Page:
So much has been said about not to be angry and to treat everyone fairly and to always be calm and soft, and lo and behold, people misuse people of such character totally! Bottomline is: if you are weak, you get trodden over!

Thursday, May 06, 2010

Social Entrepreneur?!

I often wonder what great human beings CEOs like NRN, Azim Premji, Ratan Tata, etc are. My main flow of thought is that they are great because they have given employment to so many fellow human beings, thanks to them thinking big and taking risks and investing and what not. But my friend Adiga informed, quite rightly, that they might not have had such noble thoughts of giving employment to lakhs of people when they started their companies. Their main idea would have been to maximize the profits. This can only be achieved by recruiting the right people and pay them accordingly. Capitalism, in short. Employment to lakhs of people just happened.

I wish to be an entrepreneur too one day but not for the sake of maximizing the profit. It would be more for empowering employees to be bread winners in their homes. In this regard, I have found one small and simple way to start off. It is as thus:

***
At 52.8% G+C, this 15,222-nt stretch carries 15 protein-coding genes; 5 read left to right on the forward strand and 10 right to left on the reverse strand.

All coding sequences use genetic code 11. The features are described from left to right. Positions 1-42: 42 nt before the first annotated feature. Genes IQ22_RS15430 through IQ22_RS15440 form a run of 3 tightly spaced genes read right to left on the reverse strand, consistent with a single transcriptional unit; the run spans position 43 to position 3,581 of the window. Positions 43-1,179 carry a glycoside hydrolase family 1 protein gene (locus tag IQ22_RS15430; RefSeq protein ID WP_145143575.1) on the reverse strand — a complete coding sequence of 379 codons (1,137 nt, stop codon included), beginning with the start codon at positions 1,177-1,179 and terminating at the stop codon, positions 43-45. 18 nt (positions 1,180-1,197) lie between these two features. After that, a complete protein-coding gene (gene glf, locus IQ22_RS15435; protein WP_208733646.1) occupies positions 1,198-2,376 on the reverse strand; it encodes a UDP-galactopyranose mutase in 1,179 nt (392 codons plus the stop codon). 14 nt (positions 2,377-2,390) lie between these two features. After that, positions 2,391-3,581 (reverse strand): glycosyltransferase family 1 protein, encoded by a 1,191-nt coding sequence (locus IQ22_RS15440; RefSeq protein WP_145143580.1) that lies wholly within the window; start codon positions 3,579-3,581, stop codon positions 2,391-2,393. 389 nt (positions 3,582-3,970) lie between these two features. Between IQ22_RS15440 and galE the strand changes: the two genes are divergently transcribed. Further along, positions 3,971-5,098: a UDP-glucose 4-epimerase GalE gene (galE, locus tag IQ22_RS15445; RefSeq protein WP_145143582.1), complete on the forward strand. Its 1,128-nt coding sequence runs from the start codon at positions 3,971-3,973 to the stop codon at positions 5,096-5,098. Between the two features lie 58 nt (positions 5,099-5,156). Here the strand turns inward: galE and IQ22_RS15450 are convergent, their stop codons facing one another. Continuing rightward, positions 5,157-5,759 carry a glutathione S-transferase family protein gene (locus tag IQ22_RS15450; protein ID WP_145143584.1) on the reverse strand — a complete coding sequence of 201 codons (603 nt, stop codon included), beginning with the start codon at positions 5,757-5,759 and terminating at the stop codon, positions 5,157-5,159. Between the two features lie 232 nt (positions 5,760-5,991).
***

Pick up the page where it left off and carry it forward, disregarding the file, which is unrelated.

In India, its very common to see all kinds of activities being performed by cheap labour. For e.g., we have folks on carts on roads who iron the dress. We have vegetable vendors in moving carts shouting out vegetable names on roads of residential localities with the hope of selling their inventory. We have tender coconut salesmen on shabby dresses without slippers cycling on punctured tyres brimming with hundreds of tender coconuts. We have maid servants washing dishes, clothes, cleaning the house, etc. We have teenagers wanting to clean the sump and the overhead tank. We have people to wash the vehicles and dust the windows. And so on and so forth.

My idea is to maximize the usage of such people so as to provide them with daily bread. Even though we can iron our own clothes, give clothes to the local guy on the cart who will iron your shirt for Rs 3. Do not bargain with the vegetable vendor and tender coconut salesman. Instead, give them Rs 25 if they ask for Rs 24. Bring in a maid to wash your clothes, dishes, clean the house etc for Rs 300. Employ the teenagers to clean the sump and the overhead tank and clean the vehicles for Rs 300.

Surely, these are the amounts which we can afford. For most, it takes a lot to just donate Rs 1000 for the needy. But if we get some of our work done for that Rs 1000, then it’s a win-win situation. Not only that, we are in a way supporting their family by employing them to perform tasks which we ourselves can do. A social entrepreneur. A noble thought, huh?

My mom calls me just lazy.


Calvin on milk

Who was the guy who first looked at a cow and said, "I think I'll drink whatever comes out of these things when I squeeze 'em!"?

ROFL :-)

Wednesday, May 05, 2010


"We have been all the way to Moon and back,
But have trouble crossing the street to meet a needy person."

~ Read on Infosys Foundation website